Credera recently hosted a Webinar on SharePoint Commerce Services and how SharePoint 2010 and Commerce Server 2009 are better together (SlideShare here). As one of the speakers, my focus was primarily on demonstrating how having SharePoint’s content management capabilities compliment a Commerce Server implementation (demonstration here). I have to admit that I was concerned I wouldn’t be able to deliver a practical, real-world example in about 15 minutes. However, once I began using SharePoint Commerce Services, I quickly realized that with all of the out-of-the-box features provided, I would have no trouble.
Today, I would like to explain the ease in which a new page can be created, populated, and published. I have to acknowledge that the title of this post is a little overstated. It may not be as easy as drag and drop, but it definitely is as easy as 1-2-3.
1 – Create the Page
Using SharePoint 2010’s content management ribbon, simply select “New Page” from the Site Actions menu. This will prompt you for a name of the page. And that is it! The new page has been created. Now at this point, the page is blank and will not be visible to the public, but man that was easy.
2 – Populate the Page
This page could be populated with strictly content, images, etc. However, we can vary easily hook into the Commerce Server system through built-in web parts. To do so, we first must provide a connection to the Commerce Server data. We do this by adding a “Product Provider Web Part”. The provider web part will define how to lookup the data from Commerce Server. Next, we would add either Commerce Server content or activity web parts. For example, you may want to display the product’s image, description, and have a way to add the product to the cart. All of these web parts are available out-of-the-box and can be added to the new page. The only thing that we need to do is configure the connection to use and the appearance properties.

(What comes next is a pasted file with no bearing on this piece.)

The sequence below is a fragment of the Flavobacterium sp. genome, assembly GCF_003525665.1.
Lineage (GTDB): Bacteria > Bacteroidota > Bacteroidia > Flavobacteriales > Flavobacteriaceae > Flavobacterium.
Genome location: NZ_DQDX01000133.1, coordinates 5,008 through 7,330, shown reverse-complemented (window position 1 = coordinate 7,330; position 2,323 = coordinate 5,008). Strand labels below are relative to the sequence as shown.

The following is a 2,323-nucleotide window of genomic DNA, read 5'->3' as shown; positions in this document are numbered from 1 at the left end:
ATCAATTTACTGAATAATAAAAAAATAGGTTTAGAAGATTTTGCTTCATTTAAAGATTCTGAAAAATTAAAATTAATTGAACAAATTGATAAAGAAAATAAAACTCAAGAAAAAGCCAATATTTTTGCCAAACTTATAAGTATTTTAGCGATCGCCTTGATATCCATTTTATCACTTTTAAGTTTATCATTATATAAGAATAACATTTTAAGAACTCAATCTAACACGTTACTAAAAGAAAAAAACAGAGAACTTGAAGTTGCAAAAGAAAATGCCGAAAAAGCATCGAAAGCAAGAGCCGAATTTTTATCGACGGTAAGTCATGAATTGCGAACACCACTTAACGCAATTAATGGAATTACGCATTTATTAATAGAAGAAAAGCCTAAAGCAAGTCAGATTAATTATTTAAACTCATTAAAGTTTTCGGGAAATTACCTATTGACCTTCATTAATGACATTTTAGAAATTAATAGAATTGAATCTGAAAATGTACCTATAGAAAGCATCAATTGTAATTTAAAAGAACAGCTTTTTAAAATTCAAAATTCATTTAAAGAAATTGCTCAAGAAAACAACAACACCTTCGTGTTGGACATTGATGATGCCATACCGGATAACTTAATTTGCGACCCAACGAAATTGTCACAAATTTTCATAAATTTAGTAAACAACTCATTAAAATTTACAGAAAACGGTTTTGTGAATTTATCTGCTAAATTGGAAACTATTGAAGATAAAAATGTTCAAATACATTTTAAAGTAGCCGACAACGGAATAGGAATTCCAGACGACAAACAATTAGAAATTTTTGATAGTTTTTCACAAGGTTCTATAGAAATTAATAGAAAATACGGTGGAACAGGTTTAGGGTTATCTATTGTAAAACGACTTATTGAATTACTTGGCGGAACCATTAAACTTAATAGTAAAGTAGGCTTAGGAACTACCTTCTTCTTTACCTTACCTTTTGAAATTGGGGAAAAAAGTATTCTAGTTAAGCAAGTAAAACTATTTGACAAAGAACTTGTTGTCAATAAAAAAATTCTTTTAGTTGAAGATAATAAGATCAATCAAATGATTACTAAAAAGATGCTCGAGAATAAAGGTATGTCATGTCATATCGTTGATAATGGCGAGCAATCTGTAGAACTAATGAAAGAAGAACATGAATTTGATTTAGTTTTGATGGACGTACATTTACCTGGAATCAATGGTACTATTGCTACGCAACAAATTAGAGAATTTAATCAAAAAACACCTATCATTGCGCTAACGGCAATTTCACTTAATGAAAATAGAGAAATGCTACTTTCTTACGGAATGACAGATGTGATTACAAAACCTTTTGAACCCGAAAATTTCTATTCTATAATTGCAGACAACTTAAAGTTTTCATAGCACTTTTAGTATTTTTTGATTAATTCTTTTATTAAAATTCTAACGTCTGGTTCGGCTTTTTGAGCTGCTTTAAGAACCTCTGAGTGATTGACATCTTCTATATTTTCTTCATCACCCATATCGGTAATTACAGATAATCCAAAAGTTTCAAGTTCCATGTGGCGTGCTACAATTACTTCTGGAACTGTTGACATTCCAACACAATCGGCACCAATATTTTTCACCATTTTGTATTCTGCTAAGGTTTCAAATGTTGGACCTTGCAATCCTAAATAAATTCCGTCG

3 – Publish the Page
Finally, once the page has been created, it can be put into a workflow/approval process and revised over-and-over, if necessary, before being released to the public. It can either be published immediately, or scheduled by simply using the “Publish” section of the page’s ribbon.
While this example may seem over-simplified and maybe even contrived, it clearly shows that SharePoint Commerce Services allows new content and functionality to be created and deployed without IT involvement or site downtime.
If you are thinking about implementing an eCommerce solution, I would highly recommend SharePoint Commerce Services. Likewise, if you already have Commerce Server or SharePoint, you should consider taking advantage of their combined strength. Credera has had many successful SharePoint and Commerce Server implementations and would love to help you analyze, strategize and/or implement the perfect eCommerce solution for you.